Authors: Neville A. Stanton, Mark S. Young, Guy H. Walker
Addresses: School of Engineering and Design, Brunel University, Uxbridge, Middlesex, UB8 3PH, UK. ' School of Engineering and Design, Brunel University, Uxbridge, Middlesex, UB8 3PH, UK. ' School of Engineering and Design, Brunel University, Uxbridge, Middlesex, UB8 3PH, UK
Abstract: Introducing automation into automobiles had inevitable consequences for the driver and driving. Systems that automate longitudinal and lateral vehicle control may reduce the workload of the driver. This raises questions of what the driver is able to do with this |spare| attentional capacity. Research in our laboratory suggests that there is unlikely to be any spare capacity because the attentional resources are not |fixed|. Rather, the resources are inextricably linked to task demand. This paper presents some of the arguments for considering the psychological aspects of the driver when designing automation into automobiles. The arguments are presented in a conversation format, based on discussions with Professor Don Norman. Extracts from relevant papers to support the arguments are presented.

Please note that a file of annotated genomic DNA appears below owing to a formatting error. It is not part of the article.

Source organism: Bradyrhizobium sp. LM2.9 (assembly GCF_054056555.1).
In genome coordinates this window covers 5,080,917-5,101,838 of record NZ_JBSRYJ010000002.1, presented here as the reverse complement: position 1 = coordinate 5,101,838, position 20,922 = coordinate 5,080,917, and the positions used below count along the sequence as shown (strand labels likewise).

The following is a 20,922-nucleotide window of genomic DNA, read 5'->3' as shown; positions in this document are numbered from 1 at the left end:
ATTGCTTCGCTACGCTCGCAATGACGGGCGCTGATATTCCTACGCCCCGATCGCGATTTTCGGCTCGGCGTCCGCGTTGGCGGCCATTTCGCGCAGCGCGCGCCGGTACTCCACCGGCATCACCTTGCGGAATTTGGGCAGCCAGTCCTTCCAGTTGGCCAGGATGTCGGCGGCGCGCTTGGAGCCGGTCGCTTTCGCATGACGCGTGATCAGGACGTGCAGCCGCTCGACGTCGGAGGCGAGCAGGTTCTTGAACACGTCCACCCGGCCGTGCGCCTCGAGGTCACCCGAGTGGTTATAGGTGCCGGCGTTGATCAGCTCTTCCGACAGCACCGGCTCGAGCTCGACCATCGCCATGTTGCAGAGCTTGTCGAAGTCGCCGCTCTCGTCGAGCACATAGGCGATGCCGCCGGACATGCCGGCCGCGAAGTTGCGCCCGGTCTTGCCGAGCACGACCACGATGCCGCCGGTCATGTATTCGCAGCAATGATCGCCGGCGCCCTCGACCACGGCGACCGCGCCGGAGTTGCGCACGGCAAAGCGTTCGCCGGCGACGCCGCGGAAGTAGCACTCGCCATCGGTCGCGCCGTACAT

Keywords: automotive automation; adaptive cruise control; ACC; mental workload; mental under-load; trust; feedback; longitudinal vehicle control; lateral vehicle control; driver psychology; automobile industry; driver attention; attentional capacity; driving automation; human factors; vehicle design.
International Journal of Vehicle Design, 2007 Vol.45 No.3, pp.289 - 306
Available online: 17 Aug 2007 *Full-text access for editors Access for subscribers Purchase this article Comment on this article